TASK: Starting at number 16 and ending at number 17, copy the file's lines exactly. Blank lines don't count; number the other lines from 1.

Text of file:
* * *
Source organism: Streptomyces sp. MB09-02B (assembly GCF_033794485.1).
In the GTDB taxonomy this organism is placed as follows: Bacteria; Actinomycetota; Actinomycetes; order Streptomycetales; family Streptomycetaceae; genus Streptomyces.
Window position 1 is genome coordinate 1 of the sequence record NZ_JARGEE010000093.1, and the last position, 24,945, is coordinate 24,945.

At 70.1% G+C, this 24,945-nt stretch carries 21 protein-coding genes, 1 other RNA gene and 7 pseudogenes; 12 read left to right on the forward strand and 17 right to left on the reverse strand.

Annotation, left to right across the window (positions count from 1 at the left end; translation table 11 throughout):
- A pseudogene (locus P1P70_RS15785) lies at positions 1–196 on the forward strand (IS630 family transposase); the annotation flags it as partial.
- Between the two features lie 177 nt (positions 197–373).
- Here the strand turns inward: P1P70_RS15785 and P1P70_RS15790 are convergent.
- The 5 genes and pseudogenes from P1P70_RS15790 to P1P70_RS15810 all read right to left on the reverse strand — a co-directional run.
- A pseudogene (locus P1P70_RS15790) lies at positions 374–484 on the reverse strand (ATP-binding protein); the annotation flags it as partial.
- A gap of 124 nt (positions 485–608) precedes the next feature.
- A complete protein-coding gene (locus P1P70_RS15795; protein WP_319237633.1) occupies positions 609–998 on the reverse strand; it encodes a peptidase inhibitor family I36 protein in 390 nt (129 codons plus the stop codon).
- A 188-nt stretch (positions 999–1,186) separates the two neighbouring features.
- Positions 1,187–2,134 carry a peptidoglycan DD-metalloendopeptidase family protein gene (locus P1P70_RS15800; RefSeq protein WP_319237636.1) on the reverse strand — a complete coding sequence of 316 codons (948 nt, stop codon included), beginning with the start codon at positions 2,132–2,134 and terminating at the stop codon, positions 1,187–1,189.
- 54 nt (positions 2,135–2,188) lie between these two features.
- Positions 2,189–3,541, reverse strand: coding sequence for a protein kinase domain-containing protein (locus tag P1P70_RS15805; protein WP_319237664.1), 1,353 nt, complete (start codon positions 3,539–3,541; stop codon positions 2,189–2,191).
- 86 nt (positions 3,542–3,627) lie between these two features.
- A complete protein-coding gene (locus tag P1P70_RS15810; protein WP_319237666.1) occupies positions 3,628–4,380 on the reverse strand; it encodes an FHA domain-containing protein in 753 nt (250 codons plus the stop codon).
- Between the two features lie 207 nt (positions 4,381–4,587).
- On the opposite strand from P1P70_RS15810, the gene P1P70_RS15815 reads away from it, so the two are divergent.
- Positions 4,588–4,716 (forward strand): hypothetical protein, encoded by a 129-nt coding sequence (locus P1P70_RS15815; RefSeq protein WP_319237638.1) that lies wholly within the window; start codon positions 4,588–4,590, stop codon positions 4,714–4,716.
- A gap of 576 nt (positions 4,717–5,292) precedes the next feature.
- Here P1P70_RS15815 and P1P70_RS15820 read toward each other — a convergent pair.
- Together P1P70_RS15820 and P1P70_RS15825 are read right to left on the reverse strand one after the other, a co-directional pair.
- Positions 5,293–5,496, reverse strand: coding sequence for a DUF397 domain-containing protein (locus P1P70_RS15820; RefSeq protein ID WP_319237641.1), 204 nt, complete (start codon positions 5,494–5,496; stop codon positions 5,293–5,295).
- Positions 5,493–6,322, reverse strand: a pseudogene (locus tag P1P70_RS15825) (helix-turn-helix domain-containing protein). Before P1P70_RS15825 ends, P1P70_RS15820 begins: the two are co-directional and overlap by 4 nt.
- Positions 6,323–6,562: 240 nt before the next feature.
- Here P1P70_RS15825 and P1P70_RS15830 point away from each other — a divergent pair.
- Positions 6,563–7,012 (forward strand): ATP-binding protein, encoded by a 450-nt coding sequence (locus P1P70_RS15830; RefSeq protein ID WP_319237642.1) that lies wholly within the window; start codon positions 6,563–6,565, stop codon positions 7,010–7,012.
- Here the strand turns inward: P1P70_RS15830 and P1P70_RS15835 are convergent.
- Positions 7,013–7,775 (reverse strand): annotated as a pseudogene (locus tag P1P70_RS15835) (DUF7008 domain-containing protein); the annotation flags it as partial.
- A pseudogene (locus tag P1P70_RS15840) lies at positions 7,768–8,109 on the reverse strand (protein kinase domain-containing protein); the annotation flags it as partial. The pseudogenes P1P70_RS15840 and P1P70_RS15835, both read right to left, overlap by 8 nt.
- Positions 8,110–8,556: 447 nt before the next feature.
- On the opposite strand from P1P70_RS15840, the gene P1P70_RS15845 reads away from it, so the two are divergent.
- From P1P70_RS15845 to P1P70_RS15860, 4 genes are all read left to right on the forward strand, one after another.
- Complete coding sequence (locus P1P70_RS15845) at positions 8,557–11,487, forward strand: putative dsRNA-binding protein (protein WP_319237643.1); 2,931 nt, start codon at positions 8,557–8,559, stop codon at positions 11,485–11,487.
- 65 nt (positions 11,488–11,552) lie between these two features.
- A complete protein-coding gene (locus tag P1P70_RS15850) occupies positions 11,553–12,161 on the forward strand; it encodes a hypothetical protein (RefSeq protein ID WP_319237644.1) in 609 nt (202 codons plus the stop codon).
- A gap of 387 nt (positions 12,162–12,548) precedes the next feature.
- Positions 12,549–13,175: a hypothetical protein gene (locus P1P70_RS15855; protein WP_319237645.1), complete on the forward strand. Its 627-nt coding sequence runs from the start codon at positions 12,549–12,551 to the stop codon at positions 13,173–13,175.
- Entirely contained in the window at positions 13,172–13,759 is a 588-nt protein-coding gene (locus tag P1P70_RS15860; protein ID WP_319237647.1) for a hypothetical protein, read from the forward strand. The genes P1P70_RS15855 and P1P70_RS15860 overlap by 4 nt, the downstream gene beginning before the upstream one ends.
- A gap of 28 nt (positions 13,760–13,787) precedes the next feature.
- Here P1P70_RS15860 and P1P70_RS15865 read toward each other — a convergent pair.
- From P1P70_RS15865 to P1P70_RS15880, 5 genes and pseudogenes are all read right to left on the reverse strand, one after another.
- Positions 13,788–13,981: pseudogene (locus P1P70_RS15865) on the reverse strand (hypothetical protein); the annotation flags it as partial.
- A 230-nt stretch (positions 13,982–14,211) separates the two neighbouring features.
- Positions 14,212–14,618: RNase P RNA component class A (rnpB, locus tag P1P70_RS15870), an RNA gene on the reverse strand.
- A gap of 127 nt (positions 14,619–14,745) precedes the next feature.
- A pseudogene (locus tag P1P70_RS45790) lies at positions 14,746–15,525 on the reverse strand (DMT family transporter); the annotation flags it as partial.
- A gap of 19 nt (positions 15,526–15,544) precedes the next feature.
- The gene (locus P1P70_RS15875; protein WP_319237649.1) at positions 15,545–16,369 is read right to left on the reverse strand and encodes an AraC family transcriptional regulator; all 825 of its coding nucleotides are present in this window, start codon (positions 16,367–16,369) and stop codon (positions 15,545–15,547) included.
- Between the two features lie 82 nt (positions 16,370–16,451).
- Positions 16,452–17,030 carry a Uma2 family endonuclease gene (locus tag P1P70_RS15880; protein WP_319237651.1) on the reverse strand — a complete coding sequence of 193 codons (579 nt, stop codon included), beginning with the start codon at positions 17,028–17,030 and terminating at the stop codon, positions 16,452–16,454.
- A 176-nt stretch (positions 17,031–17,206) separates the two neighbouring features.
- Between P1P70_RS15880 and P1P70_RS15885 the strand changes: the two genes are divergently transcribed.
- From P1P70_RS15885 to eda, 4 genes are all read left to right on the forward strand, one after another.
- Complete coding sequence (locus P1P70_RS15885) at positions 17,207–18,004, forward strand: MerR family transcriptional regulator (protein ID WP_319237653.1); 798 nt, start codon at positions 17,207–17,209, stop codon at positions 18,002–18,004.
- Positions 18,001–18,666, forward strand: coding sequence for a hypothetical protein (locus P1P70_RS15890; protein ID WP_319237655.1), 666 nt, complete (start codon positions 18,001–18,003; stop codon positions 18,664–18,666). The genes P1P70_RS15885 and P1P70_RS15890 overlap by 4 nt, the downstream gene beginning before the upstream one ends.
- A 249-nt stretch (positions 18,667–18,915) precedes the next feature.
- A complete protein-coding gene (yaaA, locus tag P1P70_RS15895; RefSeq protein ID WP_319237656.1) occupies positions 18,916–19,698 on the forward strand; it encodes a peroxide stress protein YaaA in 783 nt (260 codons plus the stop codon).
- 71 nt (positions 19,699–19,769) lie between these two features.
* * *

- Positions 2,189–3,541, reverse strand: coding sequence for a protein kinase domain-containing protein (locus tag P1P70_RS15805; protein WP_319237664.1), 1,353 nt, complete (start codon positions 3,539–3,541; stop codon positions 2,189–2,191).
- 86 nt (positions 3,542–3,627) lie between these two features.